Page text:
- Opium trade was regularised, licensed and duty paid.
- Salaries of civil servants were reduced along with the bhatta of military offices.
- In higher courts, Persian was replaced by English as the court language.
- He established the first medical college in Calcutta.
Lord Charles Metcalfe (1835-1836)
- Lord Charles Metacalfe is called as ‘Liberator of Indian press’, as he removed all restrictions on open press in India.
Lord Dalhousie (1848-1856)
- Lord Dalhousie introduced ‘Doctorine of Lapse‘ for annexing the dependant States whose ruler died without a natural heir to succeed him.
- Some important Indian States viz. Satara (1848), Udaipur (1852), Jhansi (1853), Jaitpur & Sambhalpur (1854) and Nagpur (1854) were annexed by the enforcement of the Doctorine of Lapse.
- Lord Dalhousie also introduced Doctrine of Good of Governed under which Awadh (1856) and Punjab (1849) were annexed.
- Charles Wood’s Dispatch on Indian education was accepted, which is called Magnacarta of British Education.
- Railway minutes of 1853 and laying down of first connecting Bombay and Thane in 1853.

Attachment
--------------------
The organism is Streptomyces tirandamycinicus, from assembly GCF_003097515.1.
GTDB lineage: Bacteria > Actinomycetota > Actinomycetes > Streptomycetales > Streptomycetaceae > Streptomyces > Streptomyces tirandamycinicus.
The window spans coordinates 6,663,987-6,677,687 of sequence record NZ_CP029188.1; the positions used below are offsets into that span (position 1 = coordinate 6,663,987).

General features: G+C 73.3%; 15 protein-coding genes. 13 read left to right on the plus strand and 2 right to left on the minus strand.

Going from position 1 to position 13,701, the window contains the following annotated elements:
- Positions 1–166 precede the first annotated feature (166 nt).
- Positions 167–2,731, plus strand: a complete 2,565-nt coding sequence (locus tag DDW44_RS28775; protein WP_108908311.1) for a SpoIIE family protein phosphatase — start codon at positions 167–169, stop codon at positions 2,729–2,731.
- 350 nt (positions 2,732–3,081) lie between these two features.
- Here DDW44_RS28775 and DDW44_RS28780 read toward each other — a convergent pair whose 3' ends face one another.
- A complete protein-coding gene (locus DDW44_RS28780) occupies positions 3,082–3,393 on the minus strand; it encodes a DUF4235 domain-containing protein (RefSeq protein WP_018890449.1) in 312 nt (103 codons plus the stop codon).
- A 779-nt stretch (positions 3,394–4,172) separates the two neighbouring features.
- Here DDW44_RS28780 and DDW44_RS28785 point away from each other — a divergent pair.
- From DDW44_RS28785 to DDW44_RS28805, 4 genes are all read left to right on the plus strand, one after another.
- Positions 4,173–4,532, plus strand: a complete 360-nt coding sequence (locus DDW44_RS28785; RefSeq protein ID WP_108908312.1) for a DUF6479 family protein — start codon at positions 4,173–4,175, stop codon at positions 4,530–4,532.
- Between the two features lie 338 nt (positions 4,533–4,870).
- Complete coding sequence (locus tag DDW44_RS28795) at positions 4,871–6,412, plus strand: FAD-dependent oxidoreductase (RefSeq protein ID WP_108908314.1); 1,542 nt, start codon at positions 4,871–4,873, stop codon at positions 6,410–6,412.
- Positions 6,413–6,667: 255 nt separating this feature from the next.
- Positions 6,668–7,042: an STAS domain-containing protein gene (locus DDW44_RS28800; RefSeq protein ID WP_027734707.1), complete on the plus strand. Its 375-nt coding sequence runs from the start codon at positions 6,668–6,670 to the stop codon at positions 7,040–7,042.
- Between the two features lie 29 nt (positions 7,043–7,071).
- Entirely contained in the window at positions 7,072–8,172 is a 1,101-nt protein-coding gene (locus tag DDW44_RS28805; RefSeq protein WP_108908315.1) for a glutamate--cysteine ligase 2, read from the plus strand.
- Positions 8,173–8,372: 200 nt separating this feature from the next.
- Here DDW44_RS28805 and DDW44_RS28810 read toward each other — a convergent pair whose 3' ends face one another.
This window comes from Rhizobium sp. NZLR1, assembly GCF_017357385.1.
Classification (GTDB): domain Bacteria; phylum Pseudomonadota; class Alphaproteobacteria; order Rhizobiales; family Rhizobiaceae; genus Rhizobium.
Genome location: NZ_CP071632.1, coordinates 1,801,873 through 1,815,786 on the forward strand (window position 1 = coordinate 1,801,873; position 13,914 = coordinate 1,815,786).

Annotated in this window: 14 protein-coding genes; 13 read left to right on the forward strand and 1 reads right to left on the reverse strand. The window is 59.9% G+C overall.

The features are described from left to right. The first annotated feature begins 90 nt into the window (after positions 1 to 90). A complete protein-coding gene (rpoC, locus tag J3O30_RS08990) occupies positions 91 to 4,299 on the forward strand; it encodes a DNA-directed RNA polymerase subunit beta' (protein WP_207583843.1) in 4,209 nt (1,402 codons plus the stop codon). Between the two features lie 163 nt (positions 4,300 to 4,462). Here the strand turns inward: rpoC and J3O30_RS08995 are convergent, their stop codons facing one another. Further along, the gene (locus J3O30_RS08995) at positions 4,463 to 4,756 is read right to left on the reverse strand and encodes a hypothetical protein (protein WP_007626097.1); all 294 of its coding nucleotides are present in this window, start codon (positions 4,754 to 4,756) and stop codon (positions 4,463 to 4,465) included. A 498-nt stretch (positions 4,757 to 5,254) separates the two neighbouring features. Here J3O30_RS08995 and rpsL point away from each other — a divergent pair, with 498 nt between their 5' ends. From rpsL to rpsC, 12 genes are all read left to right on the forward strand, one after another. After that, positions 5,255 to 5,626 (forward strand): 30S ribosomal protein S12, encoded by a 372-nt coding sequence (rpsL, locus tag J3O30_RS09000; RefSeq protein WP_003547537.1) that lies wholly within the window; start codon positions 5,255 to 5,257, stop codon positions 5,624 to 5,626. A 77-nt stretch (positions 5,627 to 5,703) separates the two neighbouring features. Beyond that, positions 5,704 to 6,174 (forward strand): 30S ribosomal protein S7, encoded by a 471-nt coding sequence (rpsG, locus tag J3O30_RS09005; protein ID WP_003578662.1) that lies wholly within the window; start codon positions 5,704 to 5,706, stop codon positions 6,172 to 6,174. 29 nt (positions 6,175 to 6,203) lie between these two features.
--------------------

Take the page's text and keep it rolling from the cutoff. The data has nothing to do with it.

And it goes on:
- Post Office Act, 1854 was passed and first time postage stamps were issued, Postal and Telegraph systems were established.
- First telegraph line was laid between Calcutta to Agra.
- He established Public Works Department for the construction and maintenance of canals, roads, bridges, etc.
- Second Anglo-Sikh War (1848-1849) and annexation of Punjab in 1849.
- Abolition of titles and pensions.
- Shimla became the summer capital of India and permanent headquarters of army.
- Competitive examination for Indian Civil Services were started.
- Headquarters of the Bengal Artillery were shifted from Calcutta to Meerut.
- An Engineering college was established at Roorkee.
- The Charter Act of 1853 passed.
- Widow Remariage Act (1856): the main contributor to pass this act was Ishwar Chandra Vidyasagar.
Lord Canning (1856-1857)
- Universities of Bombay, Calcutta and Madras were set up in 1857.
- The revolt of 1857.